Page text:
TBH’s sustainable snacking option uses sunflower oil – which may not be the most resource-efficient option.
Today, oil palm accounts for 35 percent of world vegetable oil production while using just eight percent of the global land allocated to oilseed crops. This makes palm oil far more resource-efficient than its vegetable oil counterparts. So, switching to palm oil could make a big difference in a world with limited resources like land and water.
3. Palm production can be environmentally-friendly
Palm oil can be produced in an environmentally friendly manner. However, a lot depends on the companies regulating the processes and the farmers cultivating these plots of land. Farming can be sustainable if proper regulations and methods are followed.
We are committed to responsible palm oil production:
- Since 1997, we have adopted a Zero Burning Policy, which requires oil palm trees to be cultivated without burning forests.
- Transparency and traceability are crucial elements of our sustainability efforts. At the end of 2021, we successfully implemented 95 percent Traceability to Plantation (TTP) for our entire supply chain. This ensures transparency in our whole seed-to-shelf journey, which supports adopting sustainable production practices at the industry level.
- We follow a strict Zero Tolerance Policy towards hunting, injury, possession and killing of rare and endangered species. Under this, we have identified high conservation value (HCV) areas and the rare and endangered species within our concessions and surrounding areas. In addition, we have appropriate protective measures in place to closely monitor biodiversity across our plantations and concession areas.
- Our R&D Centre is working on developing environmentally-friendly packaging for our cooking oil, one that has better recyclability.
Companies like Ferrero have supported sustainable palm production by strictly relying on 100 percent RSPO-certified segregated palm oil for all their products, including Nutella. They were among the first global companies to achieve this and have also been recognised for their Environmental Leadership.
4. Palm production can lower greenhouse gasses (GHG) emissions
From sustainable sourcing of seeds to environmentally compliant cultivation methods, SMAF ensures that our final product is responsibly produced. We emphasise the need to protect the ecology and the environment. As the first Indonesian palm oil company to adopt a Zero Burning Policy, we have stopped using traditional slash and burn cultivation methods.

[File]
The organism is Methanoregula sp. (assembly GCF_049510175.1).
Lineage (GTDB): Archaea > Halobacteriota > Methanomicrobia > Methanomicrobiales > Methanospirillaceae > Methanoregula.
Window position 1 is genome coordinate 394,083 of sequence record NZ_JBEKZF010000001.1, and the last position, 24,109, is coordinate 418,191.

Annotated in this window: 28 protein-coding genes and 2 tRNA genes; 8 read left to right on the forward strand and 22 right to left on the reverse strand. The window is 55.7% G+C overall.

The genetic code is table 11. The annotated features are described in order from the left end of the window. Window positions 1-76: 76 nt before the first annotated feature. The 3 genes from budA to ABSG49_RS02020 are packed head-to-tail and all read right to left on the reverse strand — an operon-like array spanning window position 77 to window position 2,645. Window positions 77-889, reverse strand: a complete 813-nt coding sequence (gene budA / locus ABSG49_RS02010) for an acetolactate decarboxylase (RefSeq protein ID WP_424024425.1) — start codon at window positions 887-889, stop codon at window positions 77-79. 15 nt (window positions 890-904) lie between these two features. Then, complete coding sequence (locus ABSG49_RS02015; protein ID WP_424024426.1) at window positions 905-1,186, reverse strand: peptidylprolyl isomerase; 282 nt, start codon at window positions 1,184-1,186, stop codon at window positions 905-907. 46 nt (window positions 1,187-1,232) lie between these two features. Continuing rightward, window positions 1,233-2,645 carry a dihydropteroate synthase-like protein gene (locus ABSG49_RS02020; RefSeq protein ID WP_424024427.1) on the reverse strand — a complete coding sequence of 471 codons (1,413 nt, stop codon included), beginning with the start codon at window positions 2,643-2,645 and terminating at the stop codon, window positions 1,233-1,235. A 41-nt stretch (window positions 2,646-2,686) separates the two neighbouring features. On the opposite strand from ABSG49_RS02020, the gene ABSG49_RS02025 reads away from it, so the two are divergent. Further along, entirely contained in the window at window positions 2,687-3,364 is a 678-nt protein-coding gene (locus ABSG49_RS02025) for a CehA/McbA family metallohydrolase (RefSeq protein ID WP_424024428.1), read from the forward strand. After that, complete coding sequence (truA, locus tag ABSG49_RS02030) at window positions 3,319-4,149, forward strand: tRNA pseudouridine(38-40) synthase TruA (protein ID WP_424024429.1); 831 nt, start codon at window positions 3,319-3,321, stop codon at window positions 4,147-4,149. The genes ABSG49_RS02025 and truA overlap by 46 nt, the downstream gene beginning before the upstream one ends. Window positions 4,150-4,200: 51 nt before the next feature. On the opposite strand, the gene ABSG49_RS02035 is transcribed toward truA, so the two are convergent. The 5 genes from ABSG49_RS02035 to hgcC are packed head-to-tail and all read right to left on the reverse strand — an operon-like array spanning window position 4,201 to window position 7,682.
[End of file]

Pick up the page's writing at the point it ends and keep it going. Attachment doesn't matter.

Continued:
- To support global efforts to reach net zero emissions, we signed the Agricultural Commodity Traders Statement of Purpose at COP26.
- We are working towards reducing GHG emissions through, for example, methane capture. Our biogas facilities capture waste methane gas at our mills across Central Kalimantan, Jambi, and Riau. The resulting biogas is harnessed as an alternative energy source to generate electricity for our mill operations. These facilities reduce GHG emissions by almost 40 to 55 percent!
5. Sustainable palm production creates economic empowerment
We take an active role in helping villages and rural communities with better access to amenities like healthcare, day-care centres for children, and schools. We aim to contribute to thriving rural communities and provide a better quality of life. By educating children, upgrading the skills of women, and offering guidance in farming methods, we act as a responsible corporate neighbour to these villages reducing rural poverty and boosting socio-economic development.
- We have provided the community with public infrastructures like roads, bridges, places of worship, and community centres. One hundred seven clinics, more than 300 childcare centres, around 700 nannies, 2,590 teachers, 2,730 school equipment and supplies (like desks and chairs, books, school bags and stationery), etc.
- Since 2016, 60 Community Economic Empowerment projects have been launched. As reported in our Sustainability Report, these projects helped 60 villages to grow extra food for their use and improve food security. For example, communities in several villages are taught to grow vegetables, such as water spinach, spinach, chilli, mung bean, breed livestock, and fish. This has significantly impacted their income levels and surplus earnings.
Our presence plays a vital role as an economic driver and multiplier. It has helped develop various businesses in remote areas of Indonesia.
In all honesty, we know more work must be done to strengthen our sustainability performance. But that work requires the support of customers and consumers, vegan and non-vegan alike, to look past the hype and choose sustainably produced palm oil.
SMAF plays an active role in ensuring the sustainable production of palm oil. Learn more here.
If you want to learn more about SMAF’s commitment to sustainability, read here.